jordy: I do respect your passion, but do try to use your brain a little more effectively.

    subotoxastic: jordy is too emotional too know how dumb he is and you are too pompous to know how dumb you are. Look, syncretism is a formal notion which refers to the attempt to reconcile opposing political and religious beliefs – hmmm, I guess in your mind Habdom is a kind of religion; pleonasm is the term used to describe a kind of (cheap) rhetorical device that der Habinator obviously and joyously engaged in – but then, you didn’t get him altho an 18 yr old high school student did which doesn’t say much for your perspicacity, eh? Whatever. How these have any particular relationship to post-modernism is, well, at best opaque. Look, you did not provide any kind of meaningful critique – I suggest you read Topham for a lesson in this respect. Hint: KISS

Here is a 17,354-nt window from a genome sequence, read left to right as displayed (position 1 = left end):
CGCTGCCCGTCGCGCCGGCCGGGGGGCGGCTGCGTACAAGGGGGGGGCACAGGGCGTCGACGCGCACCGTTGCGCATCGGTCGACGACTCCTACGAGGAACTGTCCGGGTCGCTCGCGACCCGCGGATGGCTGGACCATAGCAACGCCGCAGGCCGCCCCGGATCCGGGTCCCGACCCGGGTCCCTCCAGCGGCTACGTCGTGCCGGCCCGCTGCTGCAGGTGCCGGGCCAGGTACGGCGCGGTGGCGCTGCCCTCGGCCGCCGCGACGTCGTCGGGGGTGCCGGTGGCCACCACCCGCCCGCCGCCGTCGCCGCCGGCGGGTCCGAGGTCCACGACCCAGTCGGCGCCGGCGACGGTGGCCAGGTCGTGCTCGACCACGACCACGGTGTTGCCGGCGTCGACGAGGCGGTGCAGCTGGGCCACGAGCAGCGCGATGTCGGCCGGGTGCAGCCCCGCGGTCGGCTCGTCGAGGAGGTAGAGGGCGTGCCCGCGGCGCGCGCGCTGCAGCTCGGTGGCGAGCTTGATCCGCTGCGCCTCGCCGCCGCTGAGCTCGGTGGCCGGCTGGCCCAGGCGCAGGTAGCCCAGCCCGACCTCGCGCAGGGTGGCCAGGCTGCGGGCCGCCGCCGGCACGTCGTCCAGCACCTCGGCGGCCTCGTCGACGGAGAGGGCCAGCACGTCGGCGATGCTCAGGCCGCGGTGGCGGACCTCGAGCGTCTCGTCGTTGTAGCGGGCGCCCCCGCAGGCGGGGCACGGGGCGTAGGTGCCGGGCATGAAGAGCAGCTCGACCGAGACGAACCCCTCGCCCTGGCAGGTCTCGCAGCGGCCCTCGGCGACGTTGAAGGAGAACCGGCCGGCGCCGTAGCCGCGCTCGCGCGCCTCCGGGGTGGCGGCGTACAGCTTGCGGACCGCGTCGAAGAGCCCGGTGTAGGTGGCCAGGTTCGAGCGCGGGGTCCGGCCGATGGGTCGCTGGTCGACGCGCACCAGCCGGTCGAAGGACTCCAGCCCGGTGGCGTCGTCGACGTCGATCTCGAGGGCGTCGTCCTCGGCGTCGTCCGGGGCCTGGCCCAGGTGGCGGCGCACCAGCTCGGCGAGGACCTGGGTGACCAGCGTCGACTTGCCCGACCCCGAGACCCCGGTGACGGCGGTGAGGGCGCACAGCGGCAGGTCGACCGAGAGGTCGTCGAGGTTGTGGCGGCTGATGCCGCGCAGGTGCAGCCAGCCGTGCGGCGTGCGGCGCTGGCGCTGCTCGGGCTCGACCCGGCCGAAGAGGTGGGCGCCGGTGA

14. Jim:

    Syncretism is also a formal definition in the world of phil./critical thinking; guess all you want.

    You want to conduct ad hominem attacks instead of adhering to the charity prinicple well then here’s one for you: 18 year olds getting you? Why, they’re seniors and the vitriol you spew seems more sophomoric.

    Nothing I have posted on your guest spot has alluded to po-mo. Just let it go– or not.

    Honestly, you come across sometimes like while the rest of the world is sleeping you’re up busy finding us all the right answers.

    If and when you want to have an actual exchange of ideas that doesn’t involve calling people stupid or dismissing ideas that you’re either being too lazy or stubborn to consider, feel free. I’ll wait.

  15. Jim,